A second important factor is the growing importance of state and local governments as economic centers of power. This trend in the South has at least the potential of breaking the political hold of outside corporations. Rather than being a market place for special favors, state and local governments are now economic powers in their own right. It remains to be proven that a populist revival in the South can capture this power or use it in a successful bid for regional autonomy. However, the success of implementing a corporate tax in Florida and the return to populist rhetoric throughout the South perhaps argues well for political activity oriented towards a new division of the region’s surplus.


Prospects for Further Research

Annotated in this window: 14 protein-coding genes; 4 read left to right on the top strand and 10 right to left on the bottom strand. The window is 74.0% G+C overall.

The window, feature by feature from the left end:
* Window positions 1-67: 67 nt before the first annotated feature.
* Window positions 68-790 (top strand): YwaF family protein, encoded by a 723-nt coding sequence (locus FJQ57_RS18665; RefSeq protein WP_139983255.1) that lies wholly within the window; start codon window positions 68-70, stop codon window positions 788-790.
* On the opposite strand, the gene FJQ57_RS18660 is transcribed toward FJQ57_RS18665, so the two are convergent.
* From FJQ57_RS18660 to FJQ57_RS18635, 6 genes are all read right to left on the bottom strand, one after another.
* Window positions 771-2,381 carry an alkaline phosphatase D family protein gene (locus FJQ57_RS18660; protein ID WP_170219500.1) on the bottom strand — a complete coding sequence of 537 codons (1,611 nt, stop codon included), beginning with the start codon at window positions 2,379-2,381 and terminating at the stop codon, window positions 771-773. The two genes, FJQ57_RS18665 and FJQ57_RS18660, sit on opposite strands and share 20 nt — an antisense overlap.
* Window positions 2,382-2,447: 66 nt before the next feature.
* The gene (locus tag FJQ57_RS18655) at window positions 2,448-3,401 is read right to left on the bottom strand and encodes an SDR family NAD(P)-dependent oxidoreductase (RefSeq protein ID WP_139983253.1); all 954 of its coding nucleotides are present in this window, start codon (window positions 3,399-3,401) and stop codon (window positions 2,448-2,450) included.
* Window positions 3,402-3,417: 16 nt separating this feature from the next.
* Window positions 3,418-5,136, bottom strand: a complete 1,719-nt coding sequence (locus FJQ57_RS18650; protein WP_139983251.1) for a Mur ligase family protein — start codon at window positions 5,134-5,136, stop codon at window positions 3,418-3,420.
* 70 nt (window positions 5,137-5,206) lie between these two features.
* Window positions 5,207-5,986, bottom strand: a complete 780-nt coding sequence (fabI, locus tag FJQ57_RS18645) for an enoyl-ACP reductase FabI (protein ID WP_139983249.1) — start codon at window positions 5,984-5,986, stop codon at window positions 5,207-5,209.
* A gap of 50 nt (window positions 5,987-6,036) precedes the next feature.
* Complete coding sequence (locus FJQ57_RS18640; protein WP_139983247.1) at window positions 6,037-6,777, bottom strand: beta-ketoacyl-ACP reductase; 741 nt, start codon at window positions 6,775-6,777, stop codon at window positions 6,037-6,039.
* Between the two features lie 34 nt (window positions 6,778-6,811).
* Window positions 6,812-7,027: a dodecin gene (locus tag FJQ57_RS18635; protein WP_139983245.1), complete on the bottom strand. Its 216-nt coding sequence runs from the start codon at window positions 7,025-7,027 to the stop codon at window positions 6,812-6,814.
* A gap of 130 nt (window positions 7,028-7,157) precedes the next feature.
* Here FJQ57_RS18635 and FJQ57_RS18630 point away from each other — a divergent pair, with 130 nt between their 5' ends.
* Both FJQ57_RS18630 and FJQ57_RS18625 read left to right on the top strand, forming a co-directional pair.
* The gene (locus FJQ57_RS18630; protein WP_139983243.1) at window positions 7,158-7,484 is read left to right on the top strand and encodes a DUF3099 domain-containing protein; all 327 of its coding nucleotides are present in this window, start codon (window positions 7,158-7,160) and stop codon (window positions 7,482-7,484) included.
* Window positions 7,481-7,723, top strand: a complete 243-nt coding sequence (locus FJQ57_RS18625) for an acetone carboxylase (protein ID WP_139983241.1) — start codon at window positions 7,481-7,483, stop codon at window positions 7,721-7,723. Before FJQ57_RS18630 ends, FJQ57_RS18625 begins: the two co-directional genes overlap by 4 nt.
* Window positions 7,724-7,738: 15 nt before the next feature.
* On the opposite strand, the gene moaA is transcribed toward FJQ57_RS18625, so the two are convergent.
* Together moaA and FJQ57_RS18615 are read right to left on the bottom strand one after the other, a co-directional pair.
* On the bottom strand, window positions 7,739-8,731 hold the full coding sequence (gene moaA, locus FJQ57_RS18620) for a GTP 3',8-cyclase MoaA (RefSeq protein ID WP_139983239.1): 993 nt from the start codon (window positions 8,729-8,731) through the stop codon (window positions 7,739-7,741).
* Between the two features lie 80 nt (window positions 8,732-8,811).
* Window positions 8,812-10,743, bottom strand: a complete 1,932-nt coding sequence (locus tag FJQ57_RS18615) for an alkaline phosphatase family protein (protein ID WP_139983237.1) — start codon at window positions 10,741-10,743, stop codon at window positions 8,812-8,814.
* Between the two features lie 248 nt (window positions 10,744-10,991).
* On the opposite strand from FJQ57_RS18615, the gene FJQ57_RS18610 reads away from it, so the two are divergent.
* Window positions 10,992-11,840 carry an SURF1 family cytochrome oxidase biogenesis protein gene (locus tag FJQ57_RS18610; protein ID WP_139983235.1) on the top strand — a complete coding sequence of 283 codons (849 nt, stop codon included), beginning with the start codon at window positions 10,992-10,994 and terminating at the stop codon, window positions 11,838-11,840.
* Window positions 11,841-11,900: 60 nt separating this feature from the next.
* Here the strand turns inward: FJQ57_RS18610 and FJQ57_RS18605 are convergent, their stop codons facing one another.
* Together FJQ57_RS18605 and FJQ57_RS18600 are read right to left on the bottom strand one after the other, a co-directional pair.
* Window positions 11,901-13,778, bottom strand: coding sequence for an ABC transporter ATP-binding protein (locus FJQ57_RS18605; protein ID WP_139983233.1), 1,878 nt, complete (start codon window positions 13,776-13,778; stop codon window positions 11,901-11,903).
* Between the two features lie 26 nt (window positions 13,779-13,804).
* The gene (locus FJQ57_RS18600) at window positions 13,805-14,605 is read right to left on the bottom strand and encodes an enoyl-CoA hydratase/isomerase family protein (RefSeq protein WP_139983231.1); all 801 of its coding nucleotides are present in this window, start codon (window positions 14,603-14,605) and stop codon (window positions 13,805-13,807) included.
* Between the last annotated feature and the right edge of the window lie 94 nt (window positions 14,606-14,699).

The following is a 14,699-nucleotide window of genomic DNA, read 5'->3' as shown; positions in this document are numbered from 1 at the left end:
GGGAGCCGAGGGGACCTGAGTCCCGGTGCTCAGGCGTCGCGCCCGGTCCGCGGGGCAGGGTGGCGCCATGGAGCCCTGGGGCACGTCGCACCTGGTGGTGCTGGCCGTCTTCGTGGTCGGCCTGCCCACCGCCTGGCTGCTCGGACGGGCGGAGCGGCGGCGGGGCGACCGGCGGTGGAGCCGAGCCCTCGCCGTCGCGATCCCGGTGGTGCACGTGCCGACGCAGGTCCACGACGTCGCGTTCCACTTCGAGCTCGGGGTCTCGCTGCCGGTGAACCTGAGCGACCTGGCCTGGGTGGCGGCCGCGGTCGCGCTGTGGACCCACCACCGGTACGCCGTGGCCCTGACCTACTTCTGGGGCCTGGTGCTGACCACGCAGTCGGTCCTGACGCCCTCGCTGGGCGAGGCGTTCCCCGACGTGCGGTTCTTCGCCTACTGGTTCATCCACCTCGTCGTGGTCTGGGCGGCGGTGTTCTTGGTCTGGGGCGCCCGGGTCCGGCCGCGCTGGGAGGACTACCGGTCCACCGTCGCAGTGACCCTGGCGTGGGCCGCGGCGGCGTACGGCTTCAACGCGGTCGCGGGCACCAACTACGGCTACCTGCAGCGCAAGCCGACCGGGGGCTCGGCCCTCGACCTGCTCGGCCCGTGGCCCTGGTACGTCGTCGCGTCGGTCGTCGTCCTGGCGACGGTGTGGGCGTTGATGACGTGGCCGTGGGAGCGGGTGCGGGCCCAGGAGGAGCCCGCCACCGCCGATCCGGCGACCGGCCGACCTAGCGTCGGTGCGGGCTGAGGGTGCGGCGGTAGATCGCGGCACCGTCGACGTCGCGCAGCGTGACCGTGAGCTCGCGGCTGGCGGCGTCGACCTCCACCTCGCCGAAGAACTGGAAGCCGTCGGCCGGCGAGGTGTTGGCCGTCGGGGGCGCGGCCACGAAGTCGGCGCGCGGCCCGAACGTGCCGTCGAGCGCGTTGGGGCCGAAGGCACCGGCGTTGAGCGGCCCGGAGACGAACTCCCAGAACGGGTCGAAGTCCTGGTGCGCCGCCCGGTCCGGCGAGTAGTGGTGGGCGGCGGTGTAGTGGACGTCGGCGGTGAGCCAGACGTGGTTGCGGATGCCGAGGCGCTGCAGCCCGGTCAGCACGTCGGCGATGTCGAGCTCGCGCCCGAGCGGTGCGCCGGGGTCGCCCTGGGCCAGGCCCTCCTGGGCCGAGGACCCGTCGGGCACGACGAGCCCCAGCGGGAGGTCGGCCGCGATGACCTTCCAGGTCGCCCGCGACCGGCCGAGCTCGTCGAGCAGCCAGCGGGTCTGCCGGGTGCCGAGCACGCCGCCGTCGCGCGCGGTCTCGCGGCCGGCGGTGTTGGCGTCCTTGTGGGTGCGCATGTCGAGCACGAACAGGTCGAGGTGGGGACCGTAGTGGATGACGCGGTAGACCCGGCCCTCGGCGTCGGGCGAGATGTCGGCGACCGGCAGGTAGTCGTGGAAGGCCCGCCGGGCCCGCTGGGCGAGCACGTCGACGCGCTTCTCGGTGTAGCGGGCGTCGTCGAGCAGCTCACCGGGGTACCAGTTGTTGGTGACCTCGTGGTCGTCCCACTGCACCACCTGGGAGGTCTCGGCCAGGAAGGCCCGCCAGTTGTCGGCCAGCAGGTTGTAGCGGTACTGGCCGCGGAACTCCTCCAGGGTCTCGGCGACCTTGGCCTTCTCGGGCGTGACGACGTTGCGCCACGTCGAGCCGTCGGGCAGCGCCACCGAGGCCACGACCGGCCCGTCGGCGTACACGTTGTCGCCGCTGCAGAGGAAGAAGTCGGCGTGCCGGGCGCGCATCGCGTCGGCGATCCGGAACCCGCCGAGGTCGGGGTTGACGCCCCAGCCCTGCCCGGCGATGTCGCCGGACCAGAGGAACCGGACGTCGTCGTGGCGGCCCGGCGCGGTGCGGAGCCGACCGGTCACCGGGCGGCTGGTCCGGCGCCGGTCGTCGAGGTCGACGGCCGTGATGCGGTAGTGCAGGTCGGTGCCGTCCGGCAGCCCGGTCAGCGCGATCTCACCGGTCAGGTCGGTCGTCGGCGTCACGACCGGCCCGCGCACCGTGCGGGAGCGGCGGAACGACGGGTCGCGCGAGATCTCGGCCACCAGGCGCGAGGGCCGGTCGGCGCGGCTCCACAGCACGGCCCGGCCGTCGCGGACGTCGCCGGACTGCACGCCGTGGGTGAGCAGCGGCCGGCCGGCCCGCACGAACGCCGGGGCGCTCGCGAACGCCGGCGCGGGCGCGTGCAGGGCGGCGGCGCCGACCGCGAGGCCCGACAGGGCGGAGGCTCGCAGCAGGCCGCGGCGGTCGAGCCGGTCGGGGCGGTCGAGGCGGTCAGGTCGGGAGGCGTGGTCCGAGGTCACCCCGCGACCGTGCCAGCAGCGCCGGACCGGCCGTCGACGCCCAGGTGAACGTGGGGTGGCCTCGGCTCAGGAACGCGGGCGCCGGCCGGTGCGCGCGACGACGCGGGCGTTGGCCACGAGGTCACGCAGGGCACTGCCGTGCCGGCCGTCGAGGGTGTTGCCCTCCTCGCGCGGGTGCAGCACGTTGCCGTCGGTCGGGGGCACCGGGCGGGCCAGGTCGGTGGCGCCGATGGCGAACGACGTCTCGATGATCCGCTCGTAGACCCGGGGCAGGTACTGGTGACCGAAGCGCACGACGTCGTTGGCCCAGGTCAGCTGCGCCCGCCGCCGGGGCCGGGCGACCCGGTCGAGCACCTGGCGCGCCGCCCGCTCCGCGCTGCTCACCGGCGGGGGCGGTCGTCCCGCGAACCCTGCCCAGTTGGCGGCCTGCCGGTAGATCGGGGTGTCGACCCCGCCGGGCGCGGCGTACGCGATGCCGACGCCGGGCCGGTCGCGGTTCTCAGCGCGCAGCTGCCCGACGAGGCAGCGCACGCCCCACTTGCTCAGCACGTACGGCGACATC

The above argument is more suggestive of a plan of research than of a finished theory. In particular, it argues that if much of the capital and resources in an area is owned or controlled by outsiders, this is likely to have important consequences for development, but that in itself this fact does not imply a deterministic course of events. Most importantly, outside control does not always forestall “economic growth.” In analyzing the alternative outcomes, it is important to consider both the balance of power in the home economy and the political relations between the dependent area and its masters. It must also be kept in mind that many activities are continually being spun-off from the center of the economy. In general this approach argues strongly for the emergence of favored colonies. The forms of economic exploitation available to international capital are multiple. This applies not only among different elements of the working and middle classes of the developed nations, but also among dependent nations and regions in the world at large. A simple classificatory system which lumps areas in either the “developed” or “colonial” column is hardly useful as an analytical starting point. Rather we must develop a theory which seeks to explain the entire spectrum of exploitation as it has emerged in the twentieth century.